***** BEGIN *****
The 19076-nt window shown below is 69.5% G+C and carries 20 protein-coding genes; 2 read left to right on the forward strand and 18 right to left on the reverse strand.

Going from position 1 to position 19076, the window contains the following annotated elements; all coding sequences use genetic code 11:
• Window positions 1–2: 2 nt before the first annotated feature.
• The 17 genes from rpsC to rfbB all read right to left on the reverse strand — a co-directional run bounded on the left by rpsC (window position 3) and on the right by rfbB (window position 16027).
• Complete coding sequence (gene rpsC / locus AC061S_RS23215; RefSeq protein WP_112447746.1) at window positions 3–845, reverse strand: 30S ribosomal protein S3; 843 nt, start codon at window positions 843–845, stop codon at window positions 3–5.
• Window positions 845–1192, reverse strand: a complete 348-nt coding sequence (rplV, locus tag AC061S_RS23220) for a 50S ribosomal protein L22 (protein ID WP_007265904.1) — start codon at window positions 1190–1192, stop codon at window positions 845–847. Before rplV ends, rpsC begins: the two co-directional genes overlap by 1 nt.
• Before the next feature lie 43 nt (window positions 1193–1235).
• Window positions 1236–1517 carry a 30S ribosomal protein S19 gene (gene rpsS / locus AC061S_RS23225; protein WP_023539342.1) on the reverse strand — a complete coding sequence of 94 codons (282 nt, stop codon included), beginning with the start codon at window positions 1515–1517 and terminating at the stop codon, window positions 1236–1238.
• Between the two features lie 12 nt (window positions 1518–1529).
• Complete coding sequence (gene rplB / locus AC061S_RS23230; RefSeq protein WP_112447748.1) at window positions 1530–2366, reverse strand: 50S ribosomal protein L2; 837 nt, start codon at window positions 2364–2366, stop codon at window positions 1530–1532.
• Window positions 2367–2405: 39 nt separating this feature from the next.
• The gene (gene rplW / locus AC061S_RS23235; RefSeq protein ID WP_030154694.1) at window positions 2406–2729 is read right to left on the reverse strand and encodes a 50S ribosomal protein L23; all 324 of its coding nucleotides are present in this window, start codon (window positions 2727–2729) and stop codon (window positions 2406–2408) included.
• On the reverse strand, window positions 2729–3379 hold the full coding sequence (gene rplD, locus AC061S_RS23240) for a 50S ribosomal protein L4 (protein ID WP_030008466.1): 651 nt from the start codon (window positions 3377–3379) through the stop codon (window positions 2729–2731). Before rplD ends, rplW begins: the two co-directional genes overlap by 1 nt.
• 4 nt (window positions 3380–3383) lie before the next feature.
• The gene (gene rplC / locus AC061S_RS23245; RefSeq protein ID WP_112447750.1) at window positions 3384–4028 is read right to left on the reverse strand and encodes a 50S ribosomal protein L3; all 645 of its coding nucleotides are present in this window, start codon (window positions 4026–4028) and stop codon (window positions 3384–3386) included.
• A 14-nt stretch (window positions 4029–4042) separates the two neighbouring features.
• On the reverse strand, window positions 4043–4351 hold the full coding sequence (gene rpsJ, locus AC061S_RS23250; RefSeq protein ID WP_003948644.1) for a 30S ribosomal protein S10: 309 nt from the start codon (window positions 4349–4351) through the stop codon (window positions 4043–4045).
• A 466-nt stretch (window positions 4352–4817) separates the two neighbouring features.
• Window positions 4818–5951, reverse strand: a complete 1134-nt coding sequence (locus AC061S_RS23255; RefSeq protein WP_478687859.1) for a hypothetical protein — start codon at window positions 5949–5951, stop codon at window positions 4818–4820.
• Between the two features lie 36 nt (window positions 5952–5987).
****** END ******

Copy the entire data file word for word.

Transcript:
The 19076-nt window shown below is 69.5% G+C and carries 20 protein-coding genes; 2 read left to right on the forward strand and 18 right to left on the reverse strand.

Going from position 1 to position 19076, the window contains the following annotated elements; all coding sequences use genetic code 11:
• Window positions 1–2: 2 nt before the first annotated feature.
• The 17 genes from rpsC to rfbB all read right to left on the reverse strand — a co-directional run bounded on the left by rpsC (window position 3) and on the right by rfbB (window position 16027).
• Complete coding sequence (gene rpsC / locus AC061S_RS23215; RefSeq protein WP_112447746.1) at window positions 3–845, reverse strand: 30S ribosomal protein S3; 843 nt, start codon at window positions 843–845, stop codon at window positions 3–5.
• Window positions 845–1192, reverse strand: a complete 348-nt coding sequence (rplV, locus tag AC061S_RS23220) for a 50S ribosomal protein L22 (protein ID WP_007265904.1) — start codon at window positions 1190–1192, stop codon at window positions 845–847. Before rplV ends, rpsC begins: the two co-directional genes overlap by 1 nt.
• Before the next feature lie 43 nt (window positions 1193–1235).
• Window positions 1236–1517 carry a 30S ribosomal protein S19 gene (gene rpsS / locus AC061S_RS23225; protein WP_023539342.1) on the reverse strand — a complete coding sequence of 94 codons (282 nt, stop codon included), beginning with the start codon at window positions 1515–1517 and terminating at the stop codon, window positions 1236–1238.
• Between the two features lie 12 nt (window positions 1518–1529).
• Complete coding sequence (gene rplB / locus AC061S_RS23230; RefSeq protein WP_112447748.1) at window positions 1530–2366, reverse strand: 50S ribosomal protein L2; 837 nt, start codon at window positions 2364–2366, stop codon at window positions 1530–1532.
• Window positions 2367–2405: 39 nt separating this feature from the next.
• The gene (gene rplW / locus AC061S_RS23235; RefSeq protein ID WP_030154694.1) at window positions 2406–2729 is read right to left on the reverse strand and encodes a 50S ribosomal protein L23; all 324 of its coding nucleotides are present in this window, start codon (window positions 2727–2729) and stop codon (window positions 2406–2408) included.
• On the reverse strand, window positions 2729–3379 hold the full coding sequence (gene rplD, locus AC061S_RS23240) for a 50S ribosomal protein L4 (protein ID WP_030008466.1): 651 nt from the start codon (window positions 3377–3379) through the stop codon (window positions 2729–2731). Before rplD ends, rplW begins: the two co-directional genes overlap by 1 nt.
• 4 nt (window positions 3380–3383) lie before the next feature.
• The gene (gene rplC / locus AC061S_RS23245; RefSeq protein ID WP_112447750.1) at window positions 3384–4028 is read right to left on the reverse strand and encodes a 50S ribosomal protein L3; all 645 of its coding nucleotides are present in this window, start codon (window positions 4026–4028) and stop codon (window positions 3384–3386) included.
• A 14-nt stretch (window positions 4029–4042) separates the two neighbouring features.
• On the reverse strand, window positions 4043–4351 hold the full coding sequence (gene rpsJ, locus AC061S_RS23250; RefSeq protein ID WP_003948644.1) for a 30S ribosomal protein S10: 309 nt from the start codon (window positions 4349–4351) through the stop codon (window positions 4043–4045).
• A 466-nt stretch (window positions 4352–4817) separates the two neighbouring features.
• Window positions 4818–5951, reverse strand: a complete 1134-nt coding sequence (locus AC061S_RS23255; RefSeq protein WP_478687859.1) for a hypothetical protein — start codon at window positions 5949–5951, stop codon at window positions 4818–4820.
• Between the two features lie 36 nt (window positions 5952–5987).